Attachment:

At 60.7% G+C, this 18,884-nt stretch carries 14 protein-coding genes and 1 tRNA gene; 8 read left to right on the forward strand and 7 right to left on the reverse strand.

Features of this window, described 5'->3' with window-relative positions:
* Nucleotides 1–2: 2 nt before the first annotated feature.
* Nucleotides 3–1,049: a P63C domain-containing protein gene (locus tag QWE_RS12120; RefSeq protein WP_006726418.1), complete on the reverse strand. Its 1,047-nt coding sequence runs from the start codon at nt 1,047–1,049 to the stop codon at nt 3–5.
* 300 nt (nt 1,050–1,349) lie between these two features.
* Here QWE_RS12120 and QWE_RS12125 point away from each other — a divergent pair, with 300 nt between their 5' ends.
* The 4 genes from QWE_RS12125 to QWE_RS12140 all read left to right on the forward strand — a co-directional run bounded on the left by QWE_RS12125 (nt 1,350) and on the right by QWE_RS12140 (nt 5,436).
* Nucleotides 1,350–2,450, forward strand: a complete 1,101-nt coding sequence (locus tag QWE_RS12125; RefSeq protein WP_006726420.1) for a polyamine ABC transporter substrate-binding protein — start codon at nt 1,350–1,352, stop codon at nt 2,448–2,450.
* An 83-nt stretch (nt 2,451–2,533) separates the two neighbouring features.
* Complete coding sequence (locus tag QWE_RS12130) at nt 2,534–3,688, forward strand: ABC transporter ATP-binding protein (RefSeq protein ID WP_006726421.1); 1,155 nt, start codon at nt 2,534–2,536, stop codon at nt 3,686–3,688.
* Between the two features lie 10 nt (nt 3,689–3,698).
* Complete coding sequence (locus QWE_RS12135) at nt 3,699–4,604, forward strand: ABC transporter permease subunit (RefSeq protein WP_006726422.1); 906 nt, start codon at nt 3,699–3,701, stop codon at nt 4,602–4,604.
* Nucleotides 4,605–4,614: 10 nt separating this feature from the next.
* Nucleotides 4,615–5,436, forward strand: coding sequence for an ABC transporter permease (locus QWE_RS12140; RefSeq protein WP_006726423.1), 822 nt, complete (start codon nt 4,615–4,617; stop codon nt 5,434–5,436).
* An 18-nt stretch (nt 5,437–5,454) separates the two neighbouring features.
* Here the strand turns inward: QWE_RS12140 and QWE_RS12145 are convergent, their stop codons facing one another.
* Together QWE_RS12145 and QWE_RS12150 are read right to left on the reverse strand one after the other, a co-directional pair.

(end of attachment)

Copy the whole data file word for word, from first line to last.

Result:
At 60.7% G+C, this 18,884-nt stretch carries 14 protein-coding genes and 1 tRNA gene; 8 read left to right on the forward strand and 7 right to left on the reverse strand.

Features of this window, described 5'->3' with window-relative positions:
* Nucleotides 1–2: 2 nt before the first annotated feature.
* Nucleotides 3–1,049: a P63C domain-containing protein gene (locus tag QWE_RS12120; RefSeq protein WP_006726418.1), complete on the reverse strand. Its 1,047-nt coding sequence runs from the start codon at nt 1,047–1,049 to the stop codon at nt 3–5.
* 300 nt (nt 1,050–1,349) lie between these two features.
* Here QWE_RS12120 and QWE_RS12125 point away from each other — a divergent pair, with 300 nt between their 5' ends.
* The 4 genes from QWE_RS12125 to QWE_RS12140 all read left to right on the forward strand — a co-directional run bounded on the left by QWE_RS12125 (nt 1,350) and on the right by QWE_RS12140 (nt 5,436).
* Nucleotides 1,350–2,450, forward strand: a complete 1,101-nt coding sequence (locus tag QWE_RS12125; RefSeq protein WP_006726420.1) for a polyamine ABC transporter substrate-binding protein — start codon at nt 1,350–1,352, stop codon at nt 2,448–2,450.
* An 83-nt stretch (nt 2,451–2,533) separates the two neighbouring features.
* Complete coding sequence (locus tag QWE_RS12130) at nt 2,534–3,688, forward strand: ABC transporter ATP-binding protein (RefSeq protein ID WP_006726421.1); 1,155 nt, start codon at nt 2,534–2,536, stop codon at nt 3,686–3,688.
* Between the two features lie 10 nt (nt 3,689–3,698).
* Complete coding sequence (locus QWE_RS12135) at nt 3,699–4,604, forward strand: ABC transporter permease subunit (RefSeq protein WP_006726422.1); 906 nt, start codon at nt 3,699–3,701, stop codon at nt 4,602–4,604.
* Nucleotides 4,605–4,614: 10 nt separating this feature from the next.
* Nucleotides 4,615–5,436, forward strand: coding sequence for an ABC transporter permease (locus QWE_RS12140; RefSeq protein WP_006726423.1), 822 nt, complete (start codon nt 4,615–4,617; stop codon nt 5,434–5,436).
* An 18-nt stretch (nt 5,437–5,454) separates the two neighbouring features.
* Here the strand turns inward: QWE_RS12140 and QWE_RS12145 are convergent, their stop codons facing one another.
* Together QWE_RS12145 and QWE_RS12150 are read right to left on the reverse strand one after the other, a co-directional pair.